Worry and worship share the same characteristics: deep thought, unshakeable focus, surrender, and devotion. The only difference between worry and worship is the recipient of those characteristics.
A good worrier has the potential of being a good worshipper. However, this can only happen when the recipient shifts from the external to the eternal.
That’s not a good thing. We’re called to worship.
“But the time is coming—indeed it’s here now—when true worshippers will worship the Father in spirit and in truth. The Father is looking for those who will worship him that way” (John 4:23 NLT).
One way we worship is by investing our God-given talents, skills, and gifts.
“Owe nothing to anyone—except for your obligation to love one another. If you love your neighbor, you will fulfill the requirements of God’s law” (Romans 13:8, NLT).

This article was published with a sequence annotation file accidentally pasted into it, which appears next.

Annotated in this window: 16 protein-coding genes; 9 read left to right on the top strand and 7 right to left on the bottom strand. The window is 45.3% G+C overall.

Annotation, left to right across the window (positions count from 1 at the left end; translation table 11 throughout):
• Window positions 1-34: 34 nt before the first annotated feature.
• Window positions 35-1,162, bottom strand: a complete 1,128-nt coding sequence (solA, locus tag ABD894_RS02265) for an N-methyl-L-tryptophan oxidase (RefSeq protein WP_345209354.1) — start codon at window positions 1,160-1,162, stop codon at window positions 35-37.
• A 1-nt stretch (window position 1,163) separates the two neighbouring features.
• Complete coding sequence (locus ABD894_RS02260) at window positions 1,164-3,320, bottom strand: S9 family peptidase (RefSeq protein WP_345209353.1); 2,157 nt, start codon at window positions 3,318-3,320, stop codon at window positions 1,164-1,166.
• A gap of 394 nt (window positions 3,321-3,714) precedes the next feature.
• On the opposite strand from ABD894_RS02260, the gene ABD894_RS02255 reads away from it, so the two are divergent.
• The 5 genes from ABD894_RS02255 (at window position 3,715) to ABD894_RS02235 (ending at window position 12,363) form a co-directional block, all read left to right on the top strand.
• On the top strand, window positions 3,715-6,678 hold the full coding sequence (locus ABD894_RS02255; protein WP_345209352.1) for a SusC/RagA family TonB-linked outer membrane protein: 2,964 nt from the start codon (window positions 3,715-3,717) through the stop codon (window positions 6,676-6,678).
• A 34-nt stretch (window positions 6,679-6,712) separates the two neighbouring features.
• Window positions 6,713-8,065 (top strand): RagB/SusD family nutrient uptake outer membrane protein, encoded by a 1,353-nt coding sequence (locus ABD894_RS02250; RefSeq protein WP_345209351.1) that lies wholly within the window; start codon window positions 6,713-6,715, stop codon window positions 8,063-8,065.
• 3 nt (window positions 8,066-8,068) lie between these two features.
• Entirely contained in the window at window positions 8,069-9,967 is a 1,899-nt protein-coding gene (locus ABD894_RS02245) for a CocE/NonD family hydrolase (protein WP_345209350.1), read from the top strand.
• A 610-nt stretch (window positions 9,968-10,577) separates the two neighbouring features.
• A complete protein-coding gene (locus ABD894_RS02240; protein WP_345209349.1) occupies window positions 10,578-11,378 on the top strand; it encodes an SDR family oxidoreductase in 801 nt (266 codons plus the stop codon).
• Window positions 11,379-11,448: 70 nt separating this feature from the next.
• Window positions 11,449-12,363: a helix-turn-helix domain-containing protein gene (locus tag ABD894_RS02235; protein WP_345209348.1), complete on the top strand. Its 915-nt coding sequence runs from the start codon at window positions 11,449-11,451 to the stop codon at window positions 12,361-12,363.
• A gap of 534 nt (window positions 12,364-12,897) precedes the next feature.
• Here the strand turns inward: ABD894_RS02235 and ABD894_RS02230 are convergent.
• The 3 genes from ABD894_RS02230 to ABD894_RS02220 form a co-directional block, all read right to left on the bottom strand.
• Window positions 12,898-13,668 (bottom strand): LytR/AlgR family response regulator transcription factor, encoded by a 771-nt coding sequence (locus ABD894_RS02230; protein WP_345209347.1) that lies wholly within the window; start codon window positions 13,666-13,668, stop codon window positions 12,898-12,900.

Thanks, Paul. It’s not like I have a whole list of responsibilities already. My homework needs finished. My messages need prepared. My guitar strings need changed. My eyes need expansion clips. And now, Apostle, you’re telling me that I need to love people.
Twenty minutes – that’s how long I’ve been sitting in front of a computer screen trying to think of something to write. To be honest, I’m not sure how long my eyes have been fixated on this outdated version of Word. Maybe it’s been fifteen minutes. Maybe thirty. I should have tried harder in keeping track of time. But if I don’t move-on, I’ll be lingering in the abyss of worry until midnight.
I'm sure you've had your share of conversations involving this question. It's an open-ended question - one whose answer depends solely on the outlook of the person being asked.
And what better time to be asked the question than New Year's Day?